At least 22 die in fire at Guatemala children's shelter
A fire has swept through the female section of a crowded children's shelter near Guatemala City, killing at least 22 girls and leaving dozens more injured.
Distraught relatives waited outside the walled facility for news of their children.
Shelter personnel gave them pieces of paper to write down their children's names so they could try to locate them.
The head of Guatemala's social welfare agency, Carlos Rodas, said youths at the shelter started rioting on Tuesday in an effort to escape. Complaints about abuse and living conditions at the overcrowded shelter have been frequent.
Then on Wednesday, "some of the adolescents lit their mattresses on fire," Mr Rodas said. "We don't shirk responsibility, we accept it, but we can't get those lives back."
Julia Barrera, spokeswoman for the prosecutor's office, said at least 20 children and teenagers had perished.
Two hospitals said they received 41 injured girls between the ages of 13 and 17, many with second and third-degree burns. Dr Carlos Soto, director of Roosevelt Hospital, said some of the injured had life-threatening burns.
A short time later, Sharon Avila, spokeswoman for Roosevelt Hospital, said the 21st victim had died there. Later, the Hospital San Juan de Dios reported another death, raising the toll to 22.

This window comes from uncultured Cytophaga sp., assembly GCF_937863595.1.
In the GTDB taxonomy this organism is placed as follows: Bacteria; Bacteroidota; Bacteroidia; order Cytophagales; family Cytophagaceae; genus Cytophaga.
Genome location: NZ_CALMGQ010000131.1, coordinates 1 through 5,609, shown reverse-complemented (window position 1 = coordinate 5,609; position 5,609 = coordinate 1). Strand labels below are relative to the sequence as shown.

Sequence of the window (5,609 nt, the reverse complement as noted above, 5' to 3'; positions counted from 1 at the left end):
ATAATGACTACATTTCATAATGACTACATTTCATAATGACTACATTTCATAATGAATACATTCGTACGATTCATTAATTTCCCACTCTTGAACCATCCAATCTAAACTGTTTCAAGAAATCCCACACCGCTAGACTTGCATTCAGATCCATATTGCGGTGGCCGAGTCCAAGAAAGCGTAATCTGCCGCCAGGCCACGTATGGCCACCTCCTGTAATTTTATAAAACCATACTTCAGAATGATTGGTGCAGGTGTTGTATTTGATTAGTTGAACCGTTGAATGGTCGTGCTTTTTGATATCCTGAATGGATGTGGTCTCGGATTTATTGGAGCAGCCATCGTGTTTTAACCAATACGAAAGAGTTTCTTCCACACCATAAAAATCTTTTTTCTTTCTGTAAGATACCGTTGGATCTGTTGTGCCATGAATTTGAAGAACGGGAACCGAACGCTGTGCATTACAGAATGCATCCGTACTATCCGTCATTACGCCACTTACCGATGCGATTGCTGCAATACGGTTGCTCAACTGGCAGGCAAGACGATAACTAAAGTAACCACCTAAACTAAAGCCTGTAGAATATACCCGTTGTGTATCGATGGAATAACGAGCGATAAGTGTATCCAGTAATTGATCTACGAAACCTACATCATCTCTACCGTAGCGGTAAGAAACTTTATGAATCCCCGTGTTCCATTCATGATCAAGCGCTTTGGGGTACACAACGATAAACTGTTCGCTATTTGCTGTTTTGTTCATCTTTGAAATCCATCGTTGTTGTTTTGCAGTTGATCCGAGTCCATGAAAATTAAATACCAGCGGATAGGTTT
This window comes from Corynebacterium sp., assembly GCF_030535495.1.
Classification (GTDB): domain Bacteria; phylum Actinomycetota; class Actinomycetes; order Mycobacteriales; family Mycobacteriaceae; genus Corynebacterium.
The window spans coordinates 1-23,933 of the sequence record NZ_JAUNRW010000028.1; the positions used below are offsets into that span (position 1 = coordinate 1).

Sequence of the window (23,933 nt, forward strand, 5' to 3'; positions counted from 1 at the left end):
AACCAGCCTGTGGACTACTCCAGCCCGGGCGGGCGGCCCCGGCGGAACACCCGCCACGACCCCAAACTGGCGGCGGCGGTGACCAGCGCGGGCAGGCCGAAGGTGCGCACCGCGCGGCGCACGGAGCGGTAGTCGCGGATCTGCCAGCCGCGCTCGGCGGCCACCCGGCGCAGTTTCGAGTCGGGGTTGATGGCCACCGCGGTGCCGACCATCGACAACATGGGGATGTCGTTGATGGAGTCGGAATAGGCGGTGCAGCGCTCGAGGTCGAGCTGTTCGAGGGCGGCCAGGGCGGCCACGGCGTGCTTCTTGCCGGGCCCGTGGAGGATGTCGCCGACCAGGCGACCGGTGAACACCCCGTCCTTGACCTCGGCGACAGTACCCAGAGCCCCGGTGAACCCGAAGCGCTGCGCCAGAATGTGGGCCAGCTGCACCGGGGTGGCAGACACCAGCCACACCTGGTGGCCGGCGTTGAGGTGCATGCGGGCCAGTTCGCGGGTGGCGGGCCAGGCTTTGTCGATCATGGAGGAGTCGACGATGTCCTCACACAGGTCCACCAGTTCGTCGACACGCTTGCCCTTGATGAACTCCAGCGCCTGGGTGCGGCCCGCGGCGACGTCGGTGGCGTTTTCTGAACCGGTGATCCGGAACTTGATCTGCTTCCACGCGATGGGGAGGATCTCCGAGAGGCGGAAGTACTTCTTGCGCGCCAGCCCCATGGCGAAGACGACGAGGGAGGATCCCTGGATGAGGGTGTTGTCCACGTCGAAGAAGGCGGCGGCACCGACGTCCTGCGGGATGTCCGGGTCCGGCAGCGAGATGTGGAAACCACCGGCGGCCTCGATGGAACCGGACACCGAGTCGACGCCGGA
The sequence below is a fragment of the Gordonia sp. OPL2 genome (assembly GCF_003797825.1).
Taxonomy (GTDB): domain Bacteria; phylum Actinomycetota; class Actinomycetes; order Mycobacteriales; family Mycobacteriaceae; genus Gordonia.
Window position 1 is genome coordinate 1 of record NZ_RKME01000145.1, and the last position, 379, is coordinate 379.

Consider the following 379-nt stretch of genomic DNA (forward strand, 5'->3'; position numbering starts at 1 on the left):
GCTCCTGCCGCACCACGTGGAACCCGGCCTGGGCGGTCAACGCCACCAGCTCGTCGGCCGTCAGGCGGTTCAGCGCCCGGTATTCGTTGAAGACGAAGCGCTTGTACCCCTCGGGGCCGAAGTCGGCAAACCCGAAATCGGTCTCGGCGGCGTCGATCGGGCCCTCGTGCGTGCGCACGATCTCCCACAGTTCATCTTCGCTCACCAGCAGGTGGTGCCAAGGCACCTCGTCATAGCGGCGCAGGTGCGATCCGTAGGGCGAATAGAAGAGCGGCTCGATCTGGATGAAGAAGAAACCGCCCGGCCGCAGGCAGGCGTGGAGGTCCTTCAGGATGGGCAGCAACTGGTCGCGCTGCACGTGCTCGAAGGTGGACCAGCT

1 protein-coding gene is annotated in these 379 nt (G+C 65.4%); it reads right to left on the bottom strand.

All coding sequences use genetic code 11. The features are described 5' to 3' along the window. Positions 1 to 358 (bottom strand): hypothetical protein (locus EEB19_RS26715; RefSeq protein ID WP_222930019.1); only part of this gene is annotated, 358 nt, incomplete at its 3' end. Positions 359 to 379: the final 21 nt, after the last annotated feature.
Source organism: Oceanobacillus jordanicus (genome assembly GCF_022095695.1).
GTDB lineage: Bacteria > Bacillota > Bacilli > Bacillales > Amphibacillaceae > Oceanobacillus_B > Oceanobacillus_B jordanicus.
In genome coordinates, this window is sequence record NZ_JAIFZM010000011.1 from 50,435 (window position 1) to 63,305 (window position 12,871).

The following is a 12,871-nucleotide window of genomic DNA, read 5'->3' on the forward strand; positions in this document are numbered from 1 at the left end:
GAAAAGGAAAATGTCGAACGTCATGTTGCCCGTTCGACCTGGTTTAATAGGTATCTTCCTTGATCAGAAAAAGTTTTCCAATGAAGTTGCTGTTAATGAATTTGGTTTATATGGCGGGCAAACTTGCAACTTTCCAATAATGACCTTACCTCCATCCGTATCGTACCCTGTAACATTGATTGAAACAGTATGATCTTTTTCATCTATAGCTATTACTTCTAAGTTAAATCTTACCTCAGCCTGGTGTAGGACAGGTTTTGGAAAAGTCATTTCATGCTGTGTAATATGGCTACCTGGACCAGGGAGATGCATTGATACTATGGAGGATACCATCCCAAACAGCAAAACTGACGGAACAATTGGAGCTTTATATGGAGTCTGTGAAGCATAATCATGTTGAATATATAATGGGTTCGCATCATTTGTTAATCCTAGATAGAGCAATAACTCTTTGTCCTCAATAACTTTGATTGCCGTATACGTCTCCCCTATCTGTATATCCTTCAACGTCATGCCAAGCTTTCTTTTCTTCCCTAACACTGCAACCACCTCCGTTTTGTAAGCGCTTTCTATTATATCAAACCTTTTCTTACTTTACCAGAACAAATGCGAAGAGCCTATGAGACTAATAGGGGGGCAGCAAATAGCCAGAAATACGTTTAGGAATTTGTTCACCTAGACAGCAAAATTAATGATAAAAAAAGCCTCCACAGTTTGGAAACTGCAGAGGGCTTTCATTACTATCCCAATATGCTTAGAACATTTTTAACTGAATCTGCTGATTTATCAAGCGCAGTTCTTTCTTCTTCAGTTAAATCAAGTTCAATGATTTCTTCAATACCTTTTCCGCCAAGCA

Mr Rodas said the shelter had an official capacity of 500, but was housing at least 800 youths.
The federal government said in a statement that it had fired the shelter's director.
It also said that before the fire the government had asked that youths with criminal records housed at the shelter be moved to other facilities, but that had not occurred.
A 15-year-old girl being treated for minor injuries at Roosevelt Hospital said the uprising followed rumours of an escape attempt.
Some boys, or young men who were still housed at the centre after turning 18, entered the girls' area, she said. She said she fled to her dormitory's roof with others fearing the boys would attack them.
Early on Wednesday morning the fire began. "I saw the smoke in the place. It smelled like flesh," the girl said.
Mario Cruz, spokesman for volunteer firefighters, said the fire appeared to have started in one of the girls' living areas and spread to another dormitory.
The government-run shelter, known as the Virgin of the Assumption Safe Home, is in a rural area outside the capital.
The campus is surrounded by trees and a 30-foot wall. It houses at-risk children who were victims of abuse as well as youths who completed sentences at youth detention centers and had nowhere else to go.
President Jimmy Morales' office said there would be three days of mourning. The president held a moment of silence to mark the tragedy during a previously scheduled event to commemorate International Women's Day.